Welcome to the Retro Gaming column. Last time I discussed Shining Force. In this edition, I am covering some of the Castlevania series and some of the things that popped out at me while playing Rondo of Blood, the game only released on PC Engine CD in Japan and PSP.
I recently went through the painstaking trouble of setting up Hyperspin on my PC. It is a pain to setup, I’m not going to lie. If you’re savvy-ish, you will eventually catch on after the initial learning curve. However, once it is setup, it is friendly for non-tech folks to use (provided everything is working).
A Look Back at Some of the Castlevania Series
The Castlevania series is about vampire hunters hunting down Dracula at its very core. I have always been in love with these darkness of this series.
Let me take a look at some of the notable games I played a lot of in the series:
Castlevania II: Simon’s Quest is an odd one. Most of the NES sequels back in the day completely abandoned a lot of the aspects of the original. This is not something you generally see these days. You have to hand it to the developers for trying something new. This game was almost impossible with the Nintendo Power Guide back in the day. Today, you can just read through some guides or watch YouTube videos on it.
One thing that sequel had was quite possibly the best NES 8 bit music of any game of that generation. Check them out!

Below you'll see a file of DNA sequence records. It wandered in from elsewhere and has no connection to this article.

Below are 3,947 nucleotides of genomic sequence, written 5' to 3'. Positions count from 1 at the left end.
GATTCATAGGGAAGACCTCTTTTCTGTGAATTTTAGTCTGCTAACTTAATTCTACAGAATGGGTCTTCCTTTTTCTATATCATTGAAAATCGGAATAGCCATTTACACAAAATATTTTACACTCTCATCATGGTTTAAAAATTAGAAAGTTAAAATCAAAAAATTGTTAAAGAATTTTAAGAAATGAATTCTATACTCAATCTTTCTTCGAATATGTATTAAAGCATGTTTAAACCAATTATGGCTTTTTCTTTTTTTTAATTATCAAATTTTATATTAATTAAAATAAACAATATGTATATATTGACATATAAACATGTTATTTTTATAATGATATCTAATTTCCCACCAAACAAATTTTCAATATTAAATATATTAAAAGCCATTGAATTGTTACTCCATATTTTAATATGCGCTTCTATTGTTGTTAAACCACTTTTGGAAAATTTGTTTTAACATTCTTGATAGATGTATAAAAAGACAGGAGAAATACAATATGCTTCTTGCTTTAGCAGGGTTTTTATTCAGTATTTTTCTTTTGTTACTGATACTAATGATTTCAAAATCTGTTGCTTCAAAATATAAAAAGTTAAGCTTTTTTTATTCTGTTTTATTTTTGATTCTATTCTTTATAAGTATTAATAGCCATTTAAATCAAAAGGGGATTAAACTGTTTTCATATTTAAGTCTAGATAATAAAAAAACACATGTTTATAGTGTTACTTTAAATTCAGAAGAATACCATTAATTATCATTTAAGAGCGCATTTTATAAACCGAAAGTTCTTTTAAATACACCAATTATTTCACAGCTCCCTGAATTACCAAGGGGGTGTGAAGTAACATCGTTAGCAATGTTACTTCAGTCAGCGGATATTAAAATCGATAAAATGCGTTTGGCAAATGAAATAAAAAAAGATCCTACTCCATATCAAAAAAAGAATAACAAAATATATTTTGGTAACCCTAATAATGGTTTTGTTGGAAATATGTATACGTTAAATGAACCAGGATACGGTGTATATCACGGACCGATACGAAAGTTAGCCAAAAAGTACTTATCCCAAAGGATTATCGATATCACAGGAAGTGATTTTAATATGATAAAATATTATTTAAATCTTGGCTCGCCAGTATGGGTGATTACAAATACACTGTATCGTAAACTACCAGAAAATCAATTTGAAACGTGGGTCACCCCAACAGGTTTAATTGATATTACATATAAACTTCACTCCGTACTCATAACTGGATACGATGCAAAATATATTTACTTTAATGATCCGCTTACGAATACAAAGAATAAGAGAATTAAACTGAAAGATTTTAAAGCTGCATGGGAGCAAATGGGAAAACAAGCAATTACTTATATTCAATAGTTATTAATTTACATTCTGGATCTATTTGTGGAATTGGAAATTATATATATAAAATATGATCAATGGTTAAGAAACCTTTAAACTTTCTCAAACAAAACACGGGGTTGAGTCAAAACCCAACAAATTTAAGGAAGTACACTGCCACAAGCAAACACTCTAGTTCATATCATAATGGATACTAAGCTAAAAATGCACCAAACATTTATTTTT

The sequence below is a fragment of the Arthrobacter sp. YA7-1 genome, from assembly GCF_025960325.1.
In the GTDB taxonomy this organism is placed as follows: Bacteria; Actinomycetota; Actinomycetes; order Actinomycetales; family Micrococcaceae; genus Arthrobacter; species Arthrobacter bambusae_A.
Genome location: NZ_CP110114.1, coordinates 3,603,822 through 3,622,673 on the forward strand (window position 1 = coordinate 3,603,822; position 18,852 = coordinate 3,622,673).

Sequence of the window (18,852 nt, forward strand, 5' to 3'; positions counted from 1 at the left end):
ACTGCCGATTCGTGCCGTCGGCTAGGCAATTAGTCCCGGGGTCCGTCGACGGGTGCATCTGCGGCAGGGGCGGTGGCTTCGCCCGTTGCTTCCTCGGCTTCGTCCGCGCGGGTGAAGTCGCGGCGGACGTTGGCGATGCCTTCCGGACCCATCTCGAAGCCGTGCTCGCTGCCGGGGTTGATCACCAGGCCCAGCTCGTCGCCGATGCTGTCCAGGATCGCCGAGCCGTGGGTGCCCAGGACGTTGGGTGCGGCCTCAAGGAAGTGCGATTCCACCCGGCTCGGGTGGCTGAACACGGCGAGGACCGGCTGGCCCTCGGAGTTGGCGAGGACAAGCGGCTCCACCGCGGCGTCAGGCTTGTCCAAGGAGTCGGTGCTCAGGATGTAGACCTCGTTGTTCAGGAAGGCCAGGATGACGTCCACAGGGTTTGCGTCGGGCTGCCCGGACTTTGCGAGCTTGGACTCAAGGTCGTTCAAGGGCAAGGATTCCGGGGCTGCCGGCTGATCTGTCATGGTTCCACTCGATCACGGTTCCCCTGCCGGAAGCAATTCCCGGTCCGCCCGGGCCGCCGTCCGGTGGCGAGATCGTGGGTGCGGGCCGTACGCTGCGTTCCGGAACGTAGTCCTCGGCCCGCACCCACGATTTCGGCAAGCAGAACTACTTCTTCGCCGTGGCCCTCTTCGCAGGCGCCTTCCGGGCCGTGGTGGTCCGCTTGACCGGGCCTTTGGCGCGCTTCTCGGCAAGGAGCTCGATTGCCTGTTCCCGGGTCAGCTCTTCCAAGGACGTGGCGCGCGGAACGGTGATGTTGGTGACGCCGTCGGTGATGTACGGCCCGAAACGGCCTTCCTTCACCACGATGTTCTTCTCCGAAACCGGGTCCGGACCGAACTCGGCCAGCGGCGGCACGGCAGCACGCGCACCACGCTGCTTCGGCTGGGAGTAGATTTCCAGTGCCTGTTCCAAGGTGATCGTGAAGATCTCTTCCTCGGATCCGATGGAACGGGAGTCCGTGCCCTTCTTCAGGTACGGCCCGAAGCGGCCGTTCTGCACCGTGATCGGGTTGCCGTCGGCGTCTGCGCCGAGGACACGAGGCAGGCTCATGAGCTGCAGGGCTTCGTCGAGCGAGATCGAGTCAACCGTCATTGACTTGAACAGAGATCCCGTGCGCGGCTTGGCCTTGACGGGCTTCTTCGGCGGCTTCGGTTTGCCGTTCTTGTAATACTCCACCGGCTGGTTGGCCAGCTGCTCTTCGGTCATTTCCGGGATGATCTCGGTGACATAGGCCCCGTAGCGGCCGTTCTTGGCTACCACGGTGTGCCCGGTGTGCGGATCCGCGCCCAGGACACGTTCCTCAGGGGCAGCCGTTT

The game that was my jam was Castlevania III: Dracula’s Curse.
This game was more of a return to the original game but had some not as linear aspects. You had multiple paths, companions, and powers you can adopt. It was also the game to introduce the character of Alucard, Dracula’s son. I can not play it as well as I used to these days. However, when I was 8 years old, I got almost all the way to the end without any cheating.
Then there was this game…
If I didn’t mention Symphony of the Night I’m sure I would be in trouble. This game redefined a whole genre of 2D Platforming games called “Metroidvania.” It emphasized exploration in a great world. I always discovered secrets in this game. I completed it both on Playstation 1 and Xbox 360 a few times. Still one of my favorites.
Castlevania: Rondo of Blood
One game I’ve never had the chance to ever play was Castlevania: Rondo of Blood for PC Engine CD (known in the states as the Turbo Grafx).
So I loaded it up for the first time on my PC and finally played it. This was the last of the old school style of Castlevania games before Symphony of the Night. Just like the originals on the NES, this game is great. The mechanics are great. The soundtrack is really nice. Overall, I love it, despite not being very good at Castlevania like I used to. It is fun and if somehow you get a chance to play it, do it.
Why Are You Whipping At the Walls?
My wife, while watching me play. noticed initially I was attacking the walls with my whip. Every classically trained Castlevania player knows you are supposed to do this.
“Why are you whipping the walls?”
I say “Gotta get that sweet sweet Wall Meat baby!”